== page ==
NEA Affiliates in Action
The Illinois Education Association easily beat back an attempt by Waubonsee Community College to decertify the part-time and non-credit faculty unions at the college by challenging the union majority status after the unions’ first contracts expired.
The turnout exceeded all expectations and the unions’ victory margins were far greater than the margins four years ago when the unions won representation. The credit faculty voted 84—19 and the non-credit faculty 39—7.
-The Broome Community College (NY) faculty has voted “no confidence” in the college’s Board of Trustees and called on them to resign. The faculty list a number of specific complaints, including mishandling the appointment of a new president, failing to advocate for more money from the county to support the college, and refusing to bargain in good faith on a new collective bargaining agreement with faculty. “We agonized over doing this. We are not doing it lightly,” said faculty association president Greta Wingate.
In October, members of the University of Hawaii Professional Assembly (UHPA), NEA’s higher education affiliate in the state, overwhelmingly rejected the university administration’s “best and final” contract offer, which included a two-year, 5 percent salary reduction, a payroll lag this year, plus a reduction in the employer’s health insurance contribution. More than 86 percent of the UH faculty voted against the contract offer, after the UHPA leadership recommended rejection.
Governor, Linda Lingle has restricted legislatively appropriated funds to the university by $73 million, giving rise to the crisis. However, terms of the prior contract continue in force, according to the union’s executive director J.N. Musto. The union has proposed deferrals of salary increases and loans, as well as selective hiring freezes, as ways to address the university’s financial difficulties.
Musto noted that the faculty brings $150 million more in grants and research into the state than is expended on their total salaries.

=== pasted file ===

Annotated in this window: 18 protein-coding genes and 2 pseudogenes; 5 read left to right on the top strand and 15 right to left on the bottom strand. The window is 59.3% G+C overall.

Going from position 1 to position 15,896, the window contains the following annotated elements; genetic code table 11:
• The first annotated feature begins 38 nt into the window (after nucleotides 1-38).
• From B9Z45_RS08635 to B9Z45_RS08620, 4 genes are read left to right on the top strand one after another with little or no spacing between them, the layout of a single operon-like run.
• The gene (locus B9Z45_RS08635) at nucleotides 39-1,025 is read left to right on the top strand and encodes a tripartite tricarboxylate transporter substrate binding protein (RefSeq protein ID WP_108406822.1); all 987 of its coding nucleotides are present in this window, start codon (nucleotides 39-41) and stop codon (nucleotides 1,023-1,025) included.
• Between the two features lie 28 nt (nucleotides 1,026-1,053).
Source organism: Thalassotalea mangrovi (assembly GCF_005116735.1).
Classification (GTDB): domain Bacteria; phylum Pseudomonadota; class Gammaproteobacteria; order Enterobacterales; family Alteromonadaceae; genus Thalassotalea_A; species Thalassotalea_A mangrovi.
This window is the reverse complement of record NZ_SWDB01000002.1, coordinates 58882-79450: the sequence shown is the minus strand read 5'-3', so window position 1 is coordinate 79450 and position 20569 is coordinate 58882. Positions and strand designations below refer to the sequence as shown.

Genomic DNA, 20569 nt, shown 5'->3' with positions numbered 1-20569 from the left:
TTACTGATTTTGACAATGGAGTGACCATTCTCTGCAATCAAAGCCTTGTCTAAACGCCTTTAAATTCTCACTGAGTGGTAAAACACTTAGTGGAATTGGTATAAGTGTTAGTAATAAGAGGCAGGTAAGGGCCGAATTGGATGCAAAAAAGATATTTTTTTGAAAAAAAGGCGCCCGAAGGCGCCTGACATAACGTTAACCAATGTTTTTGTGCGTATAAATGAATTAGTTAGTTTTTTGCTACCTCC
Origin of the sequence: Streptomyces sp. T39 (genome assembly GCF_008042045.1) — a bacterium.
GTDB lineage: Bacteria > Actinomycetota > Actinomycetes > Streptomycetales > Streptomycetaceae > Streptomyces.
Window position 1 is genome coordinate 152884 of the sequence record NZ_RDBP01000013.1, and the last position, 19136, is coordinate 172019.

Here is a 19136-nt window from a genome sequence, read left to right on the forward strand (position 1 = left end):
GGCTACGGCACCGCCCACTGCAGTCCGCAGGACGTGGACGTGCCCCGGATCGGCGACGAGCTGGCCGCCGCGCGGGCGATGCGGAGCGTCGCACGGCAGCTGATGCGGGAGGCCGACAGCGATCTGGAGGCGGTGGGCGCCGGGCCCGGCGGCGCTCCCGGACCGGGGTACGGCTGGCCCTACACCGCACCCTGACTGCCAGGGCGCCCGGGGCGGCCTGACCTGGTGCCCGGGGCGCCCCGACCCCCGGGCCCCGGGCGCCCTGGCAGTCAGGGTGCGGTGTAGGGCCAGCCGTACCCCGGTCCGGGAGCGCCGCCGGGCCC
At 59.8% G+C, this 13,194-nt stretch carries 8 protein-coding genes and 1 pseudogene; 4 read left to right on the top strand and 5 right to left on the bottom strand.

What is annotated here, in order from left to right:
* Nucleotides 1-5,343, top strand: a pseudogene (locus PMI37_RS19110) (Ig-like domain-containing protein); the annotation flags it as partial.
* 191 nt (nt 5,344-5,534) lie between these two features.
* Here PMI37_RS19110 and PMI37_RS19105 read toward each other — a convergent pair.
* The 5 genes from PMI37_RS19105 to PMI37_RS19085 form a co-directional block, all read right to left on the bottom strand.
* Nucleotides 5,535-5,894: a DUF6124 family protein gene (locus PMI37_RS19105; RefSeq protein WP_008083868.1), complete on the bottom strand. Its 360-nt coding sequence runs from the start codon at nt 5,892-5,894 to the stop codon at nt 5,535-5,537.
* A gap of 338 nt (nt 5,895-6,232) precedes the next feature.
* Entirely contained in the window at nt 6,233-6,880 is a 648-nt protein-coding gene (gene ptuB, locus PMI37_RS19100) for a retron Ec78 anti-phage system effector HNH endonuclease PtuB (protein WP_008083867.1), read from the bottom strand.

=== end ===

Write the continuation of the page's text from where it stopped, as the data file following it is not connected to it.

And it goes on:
Over the past month more than 20,000 California State University (CSU) students, faculty members, staff, alumni, and community supporters have signed on to support California Assembly Bill 656.
The legislation, authored by Assembly Majority Leader Alberto Torrico and sponsored by the California Faculty Association (CFA), seeks to create a dedicated, stable funding source for all three segments of public higher education by assessing a 9.9 percent severance fee on oil and natural gas extracted from California land and waters. Find out more at www.calfac.org.
CFA, along with allies from every part of California’s public education system (students, faculty, staff, parents, labor allies, alumni, and community supporters), is also launching an electronic march, or E-March, on the Governor’s office to demand adequate funding for public education in next year’s budget proposal. To join the E-March, go to: http://tinyurl.com/edemarch.
-The Massachusetts Teachers Association, along with the Massachusetts Community College Council, its affiliate representing the state’s community college faculty, and five individual adjunct faculty members, have filed a lawsuit in the state’s Superior Court claiming the state is denying health insurance to part-time faculty working at community and state colleges and the University of Massachusetts.
The lawsuit is seeking health insurance coverage for hundreds of employees who teach multiple courses per semester at different public institutions, yet are not considered eligible for state health insurance. Currently, there are 4,300 adjunct faculty members teaching at the state’s 15 community colleges and hundreds more at the state colleges and universities.
“We are taking legal action to right a wrong that has been overlooked for too long and get some much-needed relief for these faculty members,” MTA President Anne Wass said. “This lawsuit is about investing in public higher education.”